There is a clear need for greater diversity in the field of art therapy with particular attention to increasing the representation of students of color in art therapy training programs. However, little to no data exists on how art therapy programs are actively recruiting for diversity. Diversity in the classroom can offer novel perspectives on…

  14. Teacher Ratings of ADHD Symptoms in Ethnic Minority Students: Bias or Behavioral Difference?

    Science.gov (United States)

    Hosterman, Shelley J.; DuPaul, George J.; Jitendra, Asha K.

    2008-01-01

    Disproportionate placement of African American and Hispanic students into disability and special education categories may result from true behavioral and cognitive differences, bias in assessment and referral, or some combination of the two. Studies of commonly used ADHD rating scales suggest teacher bias may contribute to placement discrepancies.…

  15. Bicultural Orientation and Chinese Language Learning among South Asian Ethnic Minority Students in Hong Kong

    Science.gov (United States)

    Lai, Chun; Gao, Fang; Wang, Qiu

    2015-01-01

    Understanding the value of monocultural acculturation orientation to the host culture (assimilation) and bicultural acculturation orientation (integration) for language learning is critical in guiding educational policy and practices for immigrant students. This study aimed to enhance our understanding on the relationship between acculturation…

  16. An examination of Indiana Early College High School students who attended Purdue University between 2006 and 2015

    OpenAIRE

    Kirkham, Lisa P

    2016-01-01

    Early College High Schools (ECHS) are an educational intervention designed to promote rigor in high school education along with increased post-secondary access and success for disadvantaged students. Based on evidence, the Early College High School program is effective at helping students who traditionally are not in college-bound tracks find their way into that path. ECHSs provide a comprehensive, rigorous high school experience allowing students to earn an associate’s degree along with the ...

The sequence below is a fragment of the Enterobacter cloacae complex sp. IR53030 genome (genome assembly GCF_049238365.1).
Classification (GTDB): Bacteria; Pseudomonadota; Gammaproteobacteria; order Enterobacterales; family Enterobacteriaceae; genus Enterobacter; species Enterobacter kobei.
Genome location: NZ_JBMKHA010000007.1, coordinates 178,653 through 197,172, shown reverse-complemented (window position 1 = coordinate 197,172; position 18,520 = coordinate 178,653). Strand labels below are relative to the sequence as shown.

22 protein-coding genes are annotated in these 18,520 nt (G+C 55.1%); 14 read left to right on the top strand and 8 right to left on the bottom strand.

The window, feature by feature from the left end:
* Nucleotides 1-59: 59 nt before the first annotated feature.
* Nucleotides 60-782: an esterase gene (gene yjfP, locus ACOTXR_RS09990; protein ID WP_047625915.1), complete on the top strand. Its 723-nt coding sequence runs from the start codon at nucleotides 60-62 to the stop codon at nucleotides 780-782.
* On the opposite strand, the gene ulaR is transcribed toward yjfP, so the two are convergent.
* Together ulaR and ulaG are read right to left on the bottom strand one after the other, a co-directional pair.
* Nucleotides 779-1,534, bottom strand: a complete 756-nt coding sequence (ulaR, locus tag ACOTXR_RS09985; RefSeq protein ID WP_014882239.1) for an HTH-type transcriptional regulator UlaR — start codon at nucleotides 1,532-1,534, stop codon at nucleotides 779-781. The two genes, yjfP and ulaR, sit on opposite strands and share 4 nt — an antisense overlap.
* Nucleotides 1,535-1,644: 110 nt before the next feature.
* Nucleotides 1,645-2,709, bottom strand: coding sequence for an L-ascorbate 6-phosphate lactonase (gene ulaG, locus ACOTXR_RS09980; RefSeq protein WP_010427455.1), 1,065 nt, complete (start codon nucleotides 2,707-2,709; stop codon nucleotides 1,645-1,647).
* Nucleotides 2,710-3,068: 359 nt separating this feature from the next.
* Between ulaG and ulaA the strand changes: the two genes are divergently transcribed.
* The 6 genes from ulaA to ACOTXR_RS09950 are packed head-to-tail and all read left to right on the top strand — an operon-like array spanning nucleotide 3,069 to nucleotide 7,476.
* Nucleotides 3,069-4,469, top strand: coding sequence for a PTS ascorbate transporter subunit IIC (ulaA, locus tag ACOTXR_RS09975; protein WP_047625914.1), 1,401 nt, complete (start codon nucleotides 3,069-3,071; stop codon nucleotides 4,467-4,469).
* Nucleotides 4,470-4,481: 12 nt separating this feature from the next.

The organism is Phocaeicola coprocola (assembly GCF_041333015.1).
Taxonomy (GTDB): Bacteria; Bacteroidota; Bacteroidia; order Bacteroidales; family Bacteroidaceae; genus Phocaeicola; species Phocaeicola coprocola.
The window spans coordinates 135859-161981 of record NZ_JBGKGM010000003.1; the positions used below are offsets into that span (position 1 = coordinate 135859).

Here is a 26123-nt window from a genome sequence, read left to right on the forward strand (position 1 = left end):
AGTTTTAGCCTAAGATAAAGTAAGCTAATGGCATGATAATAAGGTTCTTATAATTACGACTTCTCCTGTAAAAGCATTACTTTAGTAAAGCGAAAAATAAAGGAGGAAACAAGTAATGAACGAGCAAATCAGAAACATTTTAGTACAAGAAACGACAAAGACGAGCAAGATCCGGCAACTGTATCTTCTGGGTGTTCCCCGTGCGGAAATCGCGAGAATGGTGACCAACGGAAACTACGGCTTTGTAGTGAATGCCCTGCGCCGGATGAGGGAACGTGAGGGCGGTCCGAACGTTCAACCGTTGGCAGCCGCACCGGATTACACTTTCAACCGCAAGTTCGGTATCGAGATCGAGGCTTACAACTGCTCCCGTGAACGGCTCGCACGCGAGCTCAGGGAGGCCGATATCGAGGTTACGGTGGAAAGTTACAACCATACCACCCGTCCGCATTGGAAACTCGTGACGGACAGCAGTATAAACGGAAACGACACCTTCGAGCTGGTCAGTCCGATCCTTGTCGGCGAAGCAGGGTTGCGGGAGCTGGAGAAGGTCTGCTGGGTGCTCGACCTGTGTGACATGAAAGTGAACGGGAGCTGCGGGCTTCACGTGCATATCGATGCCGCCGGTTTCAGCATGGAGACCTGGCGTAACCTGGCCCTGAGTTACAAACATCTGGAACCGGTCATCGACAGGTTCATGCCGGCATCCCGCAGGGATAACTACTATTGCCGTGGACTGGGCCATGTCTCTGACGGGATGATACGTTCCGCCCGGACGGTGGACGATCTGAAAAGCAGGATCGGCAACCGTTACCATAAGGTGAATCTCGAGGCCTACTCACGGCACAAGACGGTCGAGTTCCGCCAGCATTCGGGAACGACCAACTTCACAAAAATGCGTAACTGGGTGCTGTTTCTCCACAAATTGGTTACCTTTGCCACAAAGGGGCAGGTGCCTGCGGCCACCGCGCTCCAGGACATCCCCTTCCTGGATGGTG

17. Obesity bias among health and non-health students attending an Australian university and their perceived obesity education.

    Science.gov (United States)

    Robinson, Emma L; Ball, Lauren E; Leveritt, Michael D

    2014-01-01

    This study compared the level of prejudice against obese individuals (obesity bias) among final-year health and non-health students, and associated obesity education. Cross-sectional online survey of 479 final-year students (292 health and 187 non-health) from Griffith University, Australia. Implicit and explicit obesity bias was measured using validated tools, and perceived obesity education ranked from "none" to "excellent." Data were analyzed quantitatively using analysis of variance and independent sample t tests. Statistical significance was set at P Students' mean age was 26.2 ± 7.6 years and body mass index was 23.2 ± 4.7 kg/m(2). Health and non-health students exhibited significant levels of obesity bias. Non-health students were more likely to suggest that obese individuals lacked willpower (P = .03). Students' self-reported obesity education varied considerably. Those who reported a higher level of genetics-related obesity education were less likely to believe that obese individuals were "bad" (P = .002) or to show concern about putting on weight (P = .01). Obesity bias exists in health students in Australia and is similar to non-health students' obesity bias levels. Students' self-reported genetics-related obesity education may be associated with obesity bias. Modifications to existing health curricula should be considered to reduce obesity bias among future health professionals. Copyright © 2014 Society for Nutrition Education and Behavior. Published by Elsevier Inc. All rights reserved.

  18. Becoming (ethnic minority) teenagers

    DEFF Research Database (Denmark)

    Tørslev, Mette Kirstine; Nørredam, Marie Louise; Vitus, Kathrine

    2017-01-01

    and majority students in two school classes from the fifth to seventh grades. Taking a practice approach, the article first analyses school as a social site before turning phenomenological attention to experiences and expectations of becoming teenagers, focusing on the experiences of ethnic minority students...

  19. Students' Experiences of Attending an Innovative Occupational Therapy Professional Practice Placement in a Childcare Setting

    Science.gov (United States)

    Yu, Mong-lin; Brown, Ted; Etherington, Jamie